With some information from her fellow churchgoer, Lakeisha put her house on the market and it sold in less than a week. She made $100,000 on the sell, and she found a new home in East Hall and the family moved in Aug. 9.
“I love the East Hall community,” Lakeisha said. “That was major for me, because even though I grew up kind of in the city, moving into that Habitat home and being a part of the East Hall community was the first time I felt like I belonged somewhere.”
In order to sell a Habitat home, Alison McElvery, executive director at Habitat for Humanity of Hall County, said it’s similar to any other home. The Habitat homeowner has to pay off what’s remaining on the mortgage and then gets the rest to use for their new home. And in Lakeisha’s case, pay off all her debt, too.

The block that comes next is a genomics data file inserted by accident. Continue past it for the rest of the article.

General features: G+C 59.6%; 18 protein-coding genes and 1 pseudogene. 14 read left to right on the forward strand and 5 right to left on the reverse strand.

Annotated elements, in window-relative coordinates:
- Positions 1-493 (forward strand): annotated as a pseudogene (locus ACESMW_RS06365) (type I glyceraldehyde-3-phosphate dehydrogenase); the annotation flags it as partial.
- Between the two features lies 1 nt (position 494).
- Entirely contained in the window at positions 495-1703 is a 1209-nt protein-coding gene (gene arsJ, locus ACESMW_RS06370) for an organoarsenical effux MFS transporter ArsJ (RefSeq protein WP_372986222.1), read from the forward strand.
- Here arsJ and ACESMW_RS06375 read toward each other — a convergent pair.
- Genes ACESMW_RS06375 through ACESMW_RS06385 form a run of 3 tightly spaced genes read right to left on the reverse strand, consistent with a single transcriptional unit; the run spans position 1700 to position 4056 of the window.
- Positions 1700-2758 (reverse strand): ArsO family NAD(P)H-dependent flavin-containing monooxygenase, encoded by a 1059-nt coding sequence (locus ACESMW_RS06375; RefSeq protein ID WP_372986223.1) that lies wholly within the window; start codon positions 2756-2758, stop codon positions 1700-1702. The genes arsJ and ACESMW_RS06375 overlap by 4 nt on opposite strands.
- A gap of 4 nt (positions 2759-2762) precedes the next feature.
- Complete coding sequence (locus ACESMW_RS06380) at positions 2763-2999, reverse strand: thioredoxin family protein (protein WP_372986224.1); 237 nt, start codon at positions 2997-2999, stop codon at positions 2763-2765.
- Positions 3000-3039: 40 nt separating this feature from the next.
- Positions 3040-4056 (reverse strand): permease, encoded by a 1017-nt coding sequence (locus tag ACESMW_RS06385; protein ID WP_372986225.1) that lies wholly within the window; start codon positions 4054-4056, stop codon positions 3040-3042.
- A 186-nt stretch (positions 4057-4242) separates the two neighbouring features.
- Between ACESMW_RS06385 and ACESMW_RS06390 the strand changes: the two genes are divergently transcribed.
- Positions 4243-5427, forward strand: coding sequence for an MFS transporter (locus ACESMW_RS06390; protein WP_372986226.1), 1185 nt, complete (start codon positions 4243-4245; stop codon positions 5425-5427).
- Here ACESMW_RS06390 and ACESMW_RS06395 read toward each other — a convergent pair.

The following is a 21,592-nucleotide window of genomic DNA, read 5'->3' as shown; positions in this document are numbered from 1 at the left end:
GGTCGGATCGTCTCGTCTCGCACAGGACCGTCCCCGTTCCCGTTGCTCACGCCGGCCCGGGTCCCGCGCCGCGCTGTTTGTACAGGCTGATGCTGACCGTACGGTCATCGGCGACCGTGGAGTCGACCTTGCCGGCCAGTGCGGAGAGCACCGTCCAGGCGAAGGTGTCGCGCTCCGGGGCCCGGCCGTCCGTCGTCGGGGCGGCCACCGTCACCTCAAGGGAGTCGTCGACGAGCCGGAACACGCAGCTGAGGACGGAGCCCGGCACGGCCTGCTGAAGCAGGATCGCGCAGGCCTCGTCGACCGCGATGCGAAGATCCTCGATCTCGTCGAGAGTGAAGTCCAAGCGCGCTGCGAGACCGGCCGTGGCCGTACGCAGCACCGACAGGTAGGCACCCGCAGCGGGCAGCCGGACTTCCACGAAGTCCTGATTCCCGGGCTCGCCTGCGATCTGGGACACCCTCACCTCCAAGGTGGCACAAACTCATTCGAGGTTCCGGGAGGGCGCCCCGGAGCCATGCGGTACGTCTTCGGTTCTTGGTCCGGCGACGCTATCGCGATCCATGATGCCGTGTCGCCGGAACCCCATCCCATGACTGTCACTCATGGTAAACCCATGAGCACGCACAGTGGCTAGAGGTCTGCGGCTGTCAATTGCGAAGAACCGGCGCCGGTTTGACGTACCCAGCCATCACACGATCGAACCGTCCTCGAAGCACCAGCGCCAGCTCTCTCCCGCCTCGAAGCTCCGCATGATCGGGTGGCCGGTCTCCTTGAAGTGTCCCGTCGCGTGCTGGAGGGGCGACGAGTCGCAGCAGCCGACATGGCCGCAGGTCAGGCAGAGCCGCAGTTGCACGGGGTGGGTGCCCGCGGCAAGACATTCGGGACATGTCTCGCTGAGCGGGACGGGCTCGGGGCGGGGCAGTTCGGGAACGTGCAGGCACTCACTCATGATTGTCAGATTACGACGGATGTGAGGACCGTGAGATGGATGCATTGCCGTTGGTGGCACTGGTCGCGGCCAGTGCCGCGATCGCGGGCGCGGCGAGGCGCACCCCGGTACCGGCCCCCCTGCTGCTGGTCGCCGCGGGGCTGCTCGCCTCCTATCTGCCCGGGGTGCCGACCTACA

“As a Habitat director — and I met with other metro Atlanta directors — a Habitat homeowner like Lakeisha doesn’t come around every day of the week,” McElvery said.
Lakeisha went through all the steps, putting in the time and effort to receive the Habitat home and continued working hard until she was able to sell that home and move into a new place that truly felt like her own.
And ever since McElvery’s known Lakeisha, she’s been impressed.
“She’s just a special, special person,” McElvery said of Lakeisha.
And Lakeisha couldn’t be more grateful for Habitat.
“They were probably the first ones that ever took a chance on me,” Lakeisha said.